Killing the Rabbit

A poet makes meaning of the meat she ate as a child

“. . . It was harder work than they

Had imagined, this silly sacrifice, but they finished the job…” 

—Brigit Pegeen Kelly, “Song”


THE DOMESTIC RABBIT comes in roughly sixty varieties. Some bred for fur and meat, others for show and companionship. Share this array of benefits with a four-year-old stretching her sticky fingers through cage holes to feel the velvet softness and plump warmth of a rabbit and she will counter, as I did in 1976, that the best part of a rabbit is the churning pout of its hare lips while eating a sprig of grass and the unmistakable surge of a racing heartbeat, which I felt the first time I was allowed to hold a rabbit in my arms. Hardheaded as I was then, I didn’t listen when my parents told me not to name them. Instead, I stood outside the cages and whispered their names, like a secret pact: Pearl, Snowdrop, and Buttercup. And they took their place in the world as the sweetest creatures I could imagine.

Months before this, we had abandoned the congestion of San Francisco to live more simply and grow our own food, the rabbits representing the first step toward this new life. In a small nowhere town in the mountains east of San Diego, where the back-to-the-land movement was in full swing, my siblings and I grew browner and wilder in the freedom of the countryside. Contrary to what my parents hoped, people were not accepting of a Black man, his white wife, and their mixed-race children, though we found a few families willing to help us get started. We had nearly no money, most of it spent on a used twenty-five-foot trailer with a leaky roof, which they positioned on the edge of a trailer park where the mountain wilderness and its many creatures became our neighbors. But my parents, both suburban kids from Ann Arbor, Michigan, knew little about farming, and nothing about rabbits.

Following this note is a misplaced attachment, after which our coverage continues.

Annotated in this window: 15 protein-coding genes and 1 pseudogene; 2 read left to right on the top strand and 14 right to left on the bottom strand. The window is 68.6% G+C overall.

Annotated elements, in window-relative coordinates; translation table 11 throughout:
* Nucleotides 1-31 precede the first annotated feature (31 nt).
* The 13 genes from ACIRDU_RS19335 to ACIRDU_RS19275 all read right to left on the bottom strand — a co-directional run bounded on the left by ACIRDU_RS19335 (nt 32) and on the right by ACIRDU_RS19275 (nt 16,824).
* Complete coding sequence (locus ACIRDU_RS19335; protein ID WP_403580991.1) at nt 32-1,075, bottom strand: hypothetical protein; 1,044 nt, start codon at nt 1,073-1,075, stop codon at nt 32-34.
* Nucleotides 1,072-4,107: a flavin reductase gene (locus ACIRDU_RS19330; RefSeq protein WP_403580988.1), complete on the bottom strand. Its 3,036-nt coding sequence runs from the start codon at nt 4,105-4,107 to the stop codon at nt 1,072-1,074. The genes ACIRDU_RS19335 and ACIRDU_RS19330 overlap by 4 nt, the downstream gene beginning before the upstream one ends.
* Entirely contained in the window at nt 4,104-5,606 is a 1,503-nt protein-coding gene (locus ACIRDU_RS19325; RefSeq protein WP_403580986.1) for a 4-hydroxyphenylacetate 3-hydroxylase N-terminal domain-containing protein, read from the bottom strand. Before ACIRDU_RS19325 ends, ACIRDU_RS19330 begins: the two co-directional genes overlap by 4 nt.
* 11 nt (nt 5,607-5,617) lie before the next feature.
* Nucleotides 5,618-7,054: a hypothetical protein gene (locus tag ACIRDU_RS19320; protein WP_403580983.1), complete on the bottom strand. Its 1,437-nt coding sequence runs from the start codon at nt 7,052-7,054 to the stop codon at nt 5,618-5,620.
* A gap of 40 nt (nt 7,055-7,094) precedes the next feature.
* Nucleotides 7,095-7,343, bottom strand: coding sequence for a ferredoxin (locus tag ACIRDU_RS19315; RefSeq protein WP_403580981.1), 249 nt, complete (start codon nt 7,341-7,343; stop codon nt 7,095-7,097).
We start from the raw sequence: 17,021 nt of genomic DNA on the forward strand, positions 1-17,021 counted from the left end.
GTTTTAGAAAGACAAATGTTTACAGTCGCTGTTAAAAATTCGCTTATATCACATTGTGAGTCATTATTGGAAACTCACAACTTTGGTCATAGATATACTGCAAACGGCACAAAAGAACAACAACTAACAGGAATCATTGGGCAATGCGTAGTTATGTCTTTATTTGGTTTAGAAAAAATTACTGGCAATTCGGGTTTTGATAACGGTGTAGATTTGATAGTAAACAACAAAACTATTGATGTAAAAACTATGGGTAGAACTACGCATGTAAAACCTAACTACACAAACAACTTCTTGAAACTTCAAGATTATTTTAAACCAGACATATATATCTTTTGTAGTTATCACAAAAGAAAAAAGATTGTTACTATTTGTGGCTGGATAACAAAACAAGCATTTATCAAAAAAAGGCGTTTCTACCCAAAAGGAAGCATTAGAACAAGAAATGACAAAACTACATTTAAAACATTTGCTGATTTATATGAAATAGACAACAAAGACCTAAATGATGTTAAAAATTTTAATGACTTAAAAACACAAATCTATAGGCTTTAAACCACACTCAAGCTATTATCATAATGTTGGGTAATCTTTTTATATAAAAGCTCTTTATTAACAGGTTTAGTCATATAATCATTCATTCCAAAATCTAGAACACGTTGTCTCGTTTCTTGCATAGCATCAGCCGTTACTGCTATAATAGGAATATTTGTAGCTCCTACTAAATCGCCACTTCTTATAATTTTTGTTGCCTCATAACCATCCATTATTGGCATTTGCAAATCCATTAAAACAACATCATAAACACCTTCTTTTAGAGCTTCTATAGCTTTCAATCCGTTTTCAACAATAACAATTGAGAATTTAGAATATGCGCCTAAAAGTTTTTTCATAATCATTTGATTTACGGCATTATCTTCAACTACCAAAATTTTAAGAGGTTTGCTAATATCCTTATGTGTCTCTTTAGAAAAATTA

It was already September when the local farmer who sold the rabbits to Dad helped him build a run of raised cages just outside our trailer. The farmer and his wife had a sustainable farm, growing rabbits, goats, chickens, and a variety of fruits and vegetables. Mom tried to put in a garden near the white boulders at the back of the yard, but soon realized a nest of rattlesnakes also occupied this location. From then on, Dad’s days started with a shovel and rattlesnake beheadings. The farmer showed Dad how to skin a five-foot diamondback and roast the meat over a campfire. This was the first time Dad had eaten something he’d killed.